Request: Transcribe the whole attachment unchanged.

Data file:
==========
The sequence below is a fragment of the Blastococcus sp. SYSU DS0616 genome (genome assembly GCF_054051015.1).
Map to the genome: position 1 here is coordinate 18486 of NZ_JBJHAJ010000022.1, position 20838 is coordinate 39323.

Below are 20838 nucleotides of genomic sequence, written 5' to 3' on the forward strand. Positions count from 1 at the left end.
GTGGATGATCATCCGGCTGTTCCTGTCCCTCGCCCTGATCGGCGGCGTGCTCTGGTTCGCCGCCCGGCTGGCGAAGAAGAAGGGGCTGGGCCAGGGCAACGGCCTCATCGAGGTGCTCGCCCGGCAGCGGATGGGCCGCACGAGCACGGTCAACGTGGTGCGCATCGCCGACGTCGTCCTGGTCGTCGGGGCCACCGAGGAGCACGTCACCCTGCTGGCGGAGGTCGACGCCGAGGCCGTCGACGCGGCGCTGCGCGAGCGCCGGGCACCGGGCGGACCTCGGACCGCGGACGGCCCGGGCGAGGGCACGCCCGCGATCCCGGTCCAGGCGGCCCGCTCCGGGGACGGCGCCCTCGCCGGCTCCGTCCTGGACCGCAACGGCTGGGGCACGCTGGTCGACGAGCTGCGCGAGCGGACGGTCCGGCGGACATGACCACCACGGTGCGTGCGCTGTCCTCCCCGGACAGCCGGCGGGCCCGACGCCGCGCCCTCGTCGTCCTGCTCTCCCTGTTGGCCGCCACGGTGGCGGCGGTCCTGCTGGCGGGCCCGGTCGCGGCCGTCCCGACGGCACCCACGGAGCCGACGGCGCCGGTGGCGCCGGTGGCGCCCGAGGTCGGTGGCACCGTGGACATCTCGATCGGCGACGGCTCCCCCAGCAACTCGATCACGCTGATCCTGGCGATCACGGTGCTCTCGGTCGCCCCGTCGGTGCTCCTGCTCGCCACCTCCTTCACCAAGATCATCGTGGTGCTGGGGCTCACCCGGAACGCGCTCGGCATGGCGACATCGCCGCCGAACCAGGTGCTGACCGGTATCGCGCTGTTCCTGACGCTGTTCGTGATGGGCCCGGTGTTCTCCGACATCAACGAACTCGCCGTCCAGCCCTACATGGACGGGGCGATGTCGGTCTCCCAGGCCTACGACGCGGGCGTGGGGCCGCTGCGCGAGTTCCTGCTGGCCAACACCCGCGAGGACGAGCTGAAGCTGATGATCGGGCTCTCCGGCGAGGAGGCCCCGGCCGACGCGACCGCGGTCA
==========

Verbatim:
The sequence below is a fragment of the Blastococcus sp. SYSU DS0616 genome (genome assembly GCF_054051015.1).
Map to the genome: position 1 here is coordinate 18486 of NZ_JBJHAJ010000022.1, position 20838 is coordinate 39323.

Below are 20838 nucleotides of genomic sequence, written 5' to 3' on the forward strand. Positions count from 1 at the left end.
GTGGATGATCATCCGGCTGTTCCTGTCCCTCGCCCTGATCGGCGGCGTGCTCTGGTTCGCCGCCCGGCTGGCGAAGAAGAAGGGGCTGGGCCAGGGCAACGGCCTCATCGAGGTGCTCGCCCGGCAGCGGATGGGCCGCACGAGCACGGTCAACGTGGTGCGCATCGCCGACGTCGTCCTGGTCGTCGGGGCCACCGAGGAGCACGTCACCCTGCTGGCGGAGGTCGACGCCGAGGCCGTCGACGCGGCGCTGCGCGAGCGCCGGGCACCGGGCGGACCTCGGACCGCGGACGGCCCGGGCGAGGGCACGCCCGCGATCCCGGTCCAGGCGGCCCGCTCCGGGGACGGCGCCCTCGCCGGCTCCGTCCTGGACCGCAACGGCTGGGGCACGCTGGTCGACGAGCTGCGCGAGCGGACGGTCCGGCGGACATGACCACCACGGTGCGTGCGCTGTCCTCCCCGGACAGCCGGCGGGCCCGACGCCGCGCCCTCGTCGTCCTGCTCTCCCTGTTGGCCGCCACGGTGGCGGCGGTCCTGCTGGCGGGCCCGGTCGCGGCCGTCCCGACGGCACCCACGGAGCCGACGGCGCCGGTGGCGCCGGTGGCGCCCGAGGTCGGTGGCACCGTGGACATCTCGATCGGCGACGGCTCCCCCAGCAACTCGATCACGCTGATCCTGGCGATCACGGTGCTCTCGGTCGCCCCGTCGGTGCTCCTGCTCGCCACCTCCTTCACCAAGATCATCGTGGTGCTGGGGCTCACCCGGAACGCGCTCGGCATGGCGACATCGCCGCCGAACCAGGTGCTGACCGGTATCGCGCTGTTCCTGACGCTGTTCGTGATGGGCCCGGTGTTCTCCGACATCAACGAACTCGCCGTCCAGCCCTACATGGACGGGGCGATGTCGGTCTCCCAGGCCTACGACGCGGGCGTGGGGCCGCTGCGCGAGTTCCTGCTGGCCAACACCCGCGAGGACGAGCTGAAGCTGATGATCGGGCTCTCCGGCGAGGAGGCCCCGGCCGACGCGACCGCGGTCA